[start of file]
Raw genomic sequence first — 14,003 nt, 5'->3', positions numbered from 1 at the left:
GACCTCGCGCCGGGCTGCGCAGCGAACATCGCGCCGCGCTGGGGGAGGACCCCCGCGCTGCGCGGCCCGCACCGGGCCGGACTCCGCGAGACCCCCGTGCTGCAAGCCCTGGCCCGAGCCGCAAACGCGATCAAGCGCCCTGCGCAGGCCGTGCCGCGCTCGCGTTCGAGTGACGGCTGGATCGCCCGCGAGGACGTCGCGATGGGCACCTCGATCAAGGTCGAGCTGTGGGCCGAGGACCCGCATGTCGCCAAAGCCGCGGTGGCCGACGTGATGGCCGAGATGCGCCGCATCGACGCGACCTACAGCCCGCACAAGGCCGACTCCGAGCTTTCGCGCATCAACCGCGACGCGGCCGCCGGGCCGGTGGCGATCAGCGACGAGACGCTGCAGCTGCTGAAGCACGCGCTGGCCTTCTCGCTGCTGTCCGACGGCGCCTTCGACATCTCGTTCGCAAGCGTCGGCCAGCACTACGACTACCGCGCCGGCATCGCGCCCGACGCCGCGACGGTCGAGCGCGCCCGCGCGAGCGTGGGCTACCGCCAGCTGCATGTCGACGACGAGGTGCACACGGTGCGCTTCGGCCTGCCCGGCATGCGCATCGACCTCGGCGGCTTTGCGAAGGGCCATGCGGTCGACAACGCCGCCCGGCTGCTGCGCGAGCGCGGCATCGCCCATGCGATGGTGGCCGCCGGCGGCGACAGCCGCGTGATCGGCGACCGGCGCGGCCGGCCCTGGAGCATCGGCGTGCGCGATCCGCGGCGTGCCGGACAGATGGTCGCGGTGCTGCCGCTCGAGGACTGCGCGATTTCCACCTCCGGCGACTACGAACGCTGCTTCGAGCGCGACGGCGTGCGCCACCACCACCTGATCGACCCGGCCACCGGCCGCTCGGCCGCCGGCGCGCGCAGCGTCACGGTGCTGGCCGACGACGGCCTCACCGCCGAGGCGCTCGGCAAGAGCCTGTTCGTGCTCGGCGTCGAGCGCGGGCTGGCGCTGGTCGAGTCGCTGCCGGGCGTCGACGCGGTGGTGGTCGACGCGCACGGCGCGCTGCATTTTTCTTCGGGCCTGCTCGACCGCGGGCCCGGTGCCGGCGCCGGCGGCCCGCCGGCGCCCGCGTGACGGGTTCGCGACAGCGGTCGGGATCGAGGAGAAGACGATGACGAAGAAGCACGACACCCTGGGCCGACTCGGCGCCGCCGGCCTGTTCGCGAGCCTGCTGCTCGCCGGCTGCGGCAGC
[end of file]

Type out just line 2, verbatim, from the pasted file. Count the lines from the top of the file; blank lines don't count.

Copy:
GACCTCGCGCCGGGCTGCGCAGCGAACATCGCGCCGCGCTGGGGGAGGACCCCCGCGCTGCGCGGCCCGCACCGGGCCGGACTCCGCGAGACCCCCGTGCTGCAAGCCCTGGCCCGAGCCGCAAACGCGATCAAGCGCCCTGCGCAGGCCGTGCCGCGCTCGCGTTCGAGTGACGGCTGGATCGCCCGCGAGGACGTCGCGATGGGCACCTCGATCAAGGTCGAGCTGTGGGCCGAGGACCCGCATGTCGCCAAAGCCGCGGTGGCCGACGTGATGGCCGAGATGCGCCGCATCGACGCGACCTACAGCCCGCACAAGGCCGACTCCGAGCTTTCGCGCATCAACCGCGACGCGGCCGCCGGGCCGGTGGCGATCAGCGACGAGACGCTGCAGCTGCTGAAGCACGCGCTGGCCTTCTCGCTGCTGTCCGACGGCGCCTTCGACATCTCGTTCGCAAGCGTCGGCCAGCACTACGACTACCGCGCCGGCATCGCGCCCGACGCCGCGACGGTCGAGCGCGCCCGCGCGAGCGTGGGCTACCGCCAGCTGCATGTCGACGACGAGGTGCACACGGTGCGCTTCGGCCTGCCCGGCATGCGCATCGACCTCGGCGGCTTTGCGAAGGGCCATGCGGTCGACAACGCCGCCCGGCTGCTGCGCGAGCGCGGCATCGCCCATGCGATGGTGGCCGCCGGCGGCGACAGCCGCGTGATCGGCGACCGGCGCGGCCGGCCCTGGAGCATCGGCGTGCGCGATCCGCGGCGTGCCGGACAGATGGTCGCGGTGCTGCCGCTCGAGGACTGCGCGATTTCCACCTCCGGCGACTACGAACGCTGCTTCGAGCGCGACGGCGTGCGCCACCACCACCTGATCGACCCGGCCACCGGCCGCTCGGCCGCCGGCGCGCGCAGCGTCACGGTGCTGGCCGACGACGGCCTCACCGCCGAGGCGCTCGGCAAGAGCCTGTTCGTGCTCGGCGTCGAGCGCGGGCTGGCGCTGGTCGAGTCGCTGCCGGGCGTCGACGCGGTGGTGGTCGACGCGCACGGCGCGCTGCATTTTTCTTCGGGCCTGCTCGACCGCGGGCCCGGTGCCGGCGCCGGCGGCCCGCCGGCGCCCGCGTGACGGGTTCGCGACAGCGGTCGGGATCGAGGAGAAGACGATGACGAAGAAGCACGACACCCTGGGCCGACTCGGCGCCGCCGGCCTGTTCGCGAGCCTGCTGCTCGCCGGCTGCGGCAGC